I’d say the idea ‘restoration of God’s creation’ is pretty common in Christianity, but generally under a different name, or with a different understanding of how it might come about. Fundamentalist ‘dispensationalist’ beliefs about the impending apocalypse and how we should be dealing with it are not unrelated. It’s present, at least beneath the surface, in the standards of the mainstream ideology, as for instance the phrase in the Lord’s prayer ‘thy kingdom come, thy will be done on Earth as it is in heaven’.

    As to what use Eden/values are without the dysfunctional world to shape them against, I think that becomes an impossible question, because if we assume a world where they don’t exist, then the questions can’t exist either. We can only ask them because this is the reality–it frustrates me when people suggest that they see ‘heaven’ as ‘boring’, because, as I understand heaven, the concept of ‘boring’ wouldn’t exist because we wouldn’t have the same range of feelings and the same reasons for feeling them as we do here and now.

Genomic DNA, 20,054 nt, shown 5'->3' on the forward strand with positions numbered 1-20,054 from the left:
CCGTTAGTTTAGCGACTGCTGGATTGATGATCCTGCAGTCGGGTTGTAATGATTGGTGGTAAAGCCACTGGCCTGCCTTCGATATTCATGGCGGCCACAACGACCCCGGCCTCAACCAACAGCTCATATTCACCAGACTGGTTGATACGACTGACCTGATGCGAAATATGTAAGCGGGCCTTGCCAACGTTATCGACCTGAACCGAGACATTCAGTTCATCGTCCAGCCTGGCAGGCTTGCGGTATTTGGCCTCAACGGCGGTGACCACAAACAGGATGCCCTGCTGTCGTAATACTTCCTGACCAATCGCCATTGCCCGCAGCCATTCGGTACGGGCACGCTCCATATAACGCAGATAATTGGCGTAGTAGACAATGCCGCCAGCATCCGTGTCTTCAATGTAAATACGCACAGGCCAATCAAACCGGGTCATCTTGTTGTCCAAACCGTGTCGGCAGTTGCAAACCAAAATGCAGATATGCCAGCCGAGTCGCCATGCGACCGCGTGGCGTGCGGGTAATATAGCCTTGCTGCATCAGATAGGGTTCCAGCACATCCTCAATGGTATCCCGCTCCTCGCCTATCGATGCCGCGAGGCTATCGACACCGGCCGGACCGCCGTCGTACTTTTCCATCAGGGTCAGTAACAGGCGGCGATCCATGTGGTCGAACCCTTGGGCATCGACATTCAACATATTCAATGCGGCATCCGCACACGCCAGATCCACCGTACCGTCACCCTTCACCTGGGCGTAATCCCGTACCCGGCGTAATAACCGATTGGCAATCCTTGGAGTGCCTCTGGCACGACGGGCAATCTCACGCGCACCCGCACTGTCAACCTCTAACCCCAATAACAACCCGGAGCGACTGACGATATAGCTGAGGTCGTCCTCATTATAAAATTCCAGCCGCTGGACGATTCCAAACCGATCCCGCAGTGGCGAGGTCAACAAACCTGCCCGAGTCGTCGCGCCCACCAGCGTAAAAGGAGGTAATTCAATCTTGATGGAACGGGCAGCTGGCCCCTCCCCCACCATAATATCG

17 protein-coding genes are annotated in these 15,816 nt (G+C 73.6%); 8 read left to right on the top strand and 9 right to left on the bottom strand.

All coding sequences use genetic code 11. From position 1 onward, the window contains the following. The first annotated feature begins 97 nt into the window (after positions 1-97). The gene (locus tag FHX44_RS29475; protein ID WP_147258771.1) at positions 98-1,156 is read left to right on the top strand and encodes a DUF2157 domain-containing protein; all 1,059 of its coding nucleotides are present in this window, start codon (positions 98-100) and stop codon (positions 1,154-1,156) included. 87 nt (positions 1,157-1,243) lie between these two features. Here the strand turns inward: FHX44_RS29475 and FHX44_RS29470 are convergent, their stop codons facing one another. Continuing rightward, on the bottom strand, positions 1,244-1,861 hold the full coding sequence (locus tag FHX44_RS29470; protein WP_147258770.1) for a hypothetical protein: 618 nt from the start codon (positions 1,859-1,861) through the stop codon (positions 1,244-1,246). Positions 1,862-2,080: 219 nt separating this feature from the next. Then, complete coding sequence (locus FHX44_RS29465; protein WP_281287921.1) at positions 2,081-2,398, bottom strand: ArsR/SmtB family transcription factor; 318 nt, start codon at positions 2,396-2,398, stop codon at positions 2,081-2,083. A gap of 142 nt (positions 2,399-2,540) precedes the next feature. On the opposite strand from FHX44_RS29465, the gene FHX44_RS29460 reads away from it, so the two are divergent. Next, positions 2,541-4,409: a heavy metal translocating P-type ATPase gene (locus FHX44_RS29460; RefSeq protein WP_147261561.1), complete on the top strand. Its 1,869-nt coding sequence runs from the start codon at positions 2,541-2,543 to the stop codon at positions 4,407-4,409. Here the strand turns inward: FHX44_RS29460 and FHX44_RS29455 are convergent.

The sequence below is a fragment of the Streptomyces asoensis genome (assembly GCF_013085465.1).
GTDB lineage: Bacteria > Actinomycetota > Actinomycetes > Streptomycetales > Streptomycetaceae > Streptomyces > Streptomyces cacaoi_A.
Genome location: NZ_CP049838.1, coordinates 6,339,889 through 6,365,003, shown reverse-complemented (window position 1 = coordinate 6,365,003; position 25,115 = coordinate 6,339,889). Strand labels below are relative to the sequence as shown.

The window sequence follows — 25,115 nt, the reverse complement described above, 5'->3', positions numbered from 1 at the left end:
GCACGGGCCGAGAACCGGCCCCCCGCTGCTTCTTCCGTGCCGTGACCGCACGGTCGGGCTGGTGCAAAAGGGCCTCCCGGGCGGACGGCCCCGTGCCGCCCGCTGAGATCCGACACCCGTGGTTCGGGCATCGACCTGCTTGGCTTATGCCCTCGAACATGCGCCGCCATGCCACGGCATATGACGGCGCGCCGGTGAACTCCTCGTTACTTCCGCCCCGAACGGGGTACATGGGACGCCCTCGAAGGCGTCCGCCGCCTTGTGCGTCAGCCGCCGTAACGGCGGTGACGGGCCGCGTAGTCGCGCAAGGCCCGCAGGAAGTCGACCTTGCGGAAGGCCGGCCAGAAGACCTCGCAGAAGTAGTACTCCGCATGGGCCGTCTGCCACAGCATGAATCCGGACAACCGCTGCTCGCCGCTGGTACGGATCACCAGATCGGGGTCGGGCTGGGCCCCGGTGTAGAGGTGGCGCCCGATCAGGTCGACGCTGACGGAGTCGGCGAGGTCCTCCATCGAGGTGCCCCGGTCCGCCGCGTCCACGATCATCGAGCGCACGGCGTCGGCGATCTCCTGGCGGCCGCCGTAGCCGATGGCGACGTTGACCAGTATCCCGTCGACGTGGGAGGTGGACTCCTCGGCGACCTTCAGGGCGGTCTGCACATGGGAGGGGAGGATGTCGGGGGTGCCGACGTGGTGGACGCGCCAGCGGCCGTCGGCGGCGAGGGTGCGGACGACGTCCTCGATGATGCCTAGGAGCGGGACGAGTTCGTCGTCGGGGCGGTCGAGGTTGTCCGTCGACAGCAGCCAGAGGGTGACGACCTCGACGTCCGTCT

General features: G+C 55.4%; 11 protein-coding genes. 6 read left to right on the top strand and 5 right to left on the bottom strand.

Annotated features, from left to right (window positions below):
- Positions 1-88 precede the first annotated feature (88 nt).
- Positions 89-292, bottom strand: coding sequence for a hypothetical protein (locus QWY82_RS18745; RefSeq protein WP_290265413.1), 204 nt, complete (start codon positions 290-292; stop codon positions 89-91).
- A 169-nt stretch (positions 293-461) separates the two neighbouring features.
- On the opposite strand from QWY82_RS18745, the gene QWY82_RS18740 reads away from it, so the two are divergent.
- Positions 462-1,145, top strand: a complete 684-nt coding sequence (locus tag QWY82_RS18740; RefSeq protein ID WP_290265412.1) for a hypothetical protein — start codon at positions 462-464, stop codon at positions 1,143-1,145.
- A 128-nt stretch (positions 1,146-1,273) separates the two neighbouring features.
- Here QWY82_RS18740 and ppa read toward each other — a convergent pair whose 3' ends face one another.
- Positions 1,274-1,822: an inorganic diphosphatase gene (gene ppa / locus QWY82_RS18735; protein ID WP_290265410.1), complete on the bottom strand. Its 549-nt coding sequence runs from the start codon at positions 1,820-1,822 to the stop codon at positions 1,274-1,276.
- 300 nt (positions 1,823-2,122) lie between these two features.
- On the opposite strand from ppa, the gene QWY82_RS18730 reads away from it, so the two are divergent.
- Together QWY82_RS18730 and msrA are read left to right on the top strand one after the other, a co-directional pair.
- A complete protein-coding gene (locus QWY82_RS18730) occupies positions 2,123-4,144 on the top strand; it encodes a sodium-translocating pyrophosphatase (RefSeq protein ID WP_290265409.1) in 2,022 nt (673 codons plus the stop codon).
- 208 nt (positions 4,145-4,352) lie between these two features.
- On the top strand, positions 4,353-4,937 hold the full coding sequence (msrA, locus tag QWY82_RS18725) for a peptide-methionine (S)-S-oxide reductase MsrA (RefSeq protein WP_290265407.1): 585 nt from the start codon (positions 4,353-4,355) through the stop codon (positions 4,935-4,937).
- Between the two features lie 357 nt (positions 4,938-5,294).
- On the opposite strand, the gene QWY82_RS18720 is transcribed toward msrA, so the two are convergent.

Your concern with the myth of the Fall is bigger than that, though, because all of a sudden you’re questioning the source of meaning (which is a question regardless of whether one is theist or not) as well as why God would create the possibility of brokenness in the first place (which is only a question within this system). The latter is one I need some time to ruminate on, personally, because that really gets to the heart of what a professorial type at my church would call the Great Story.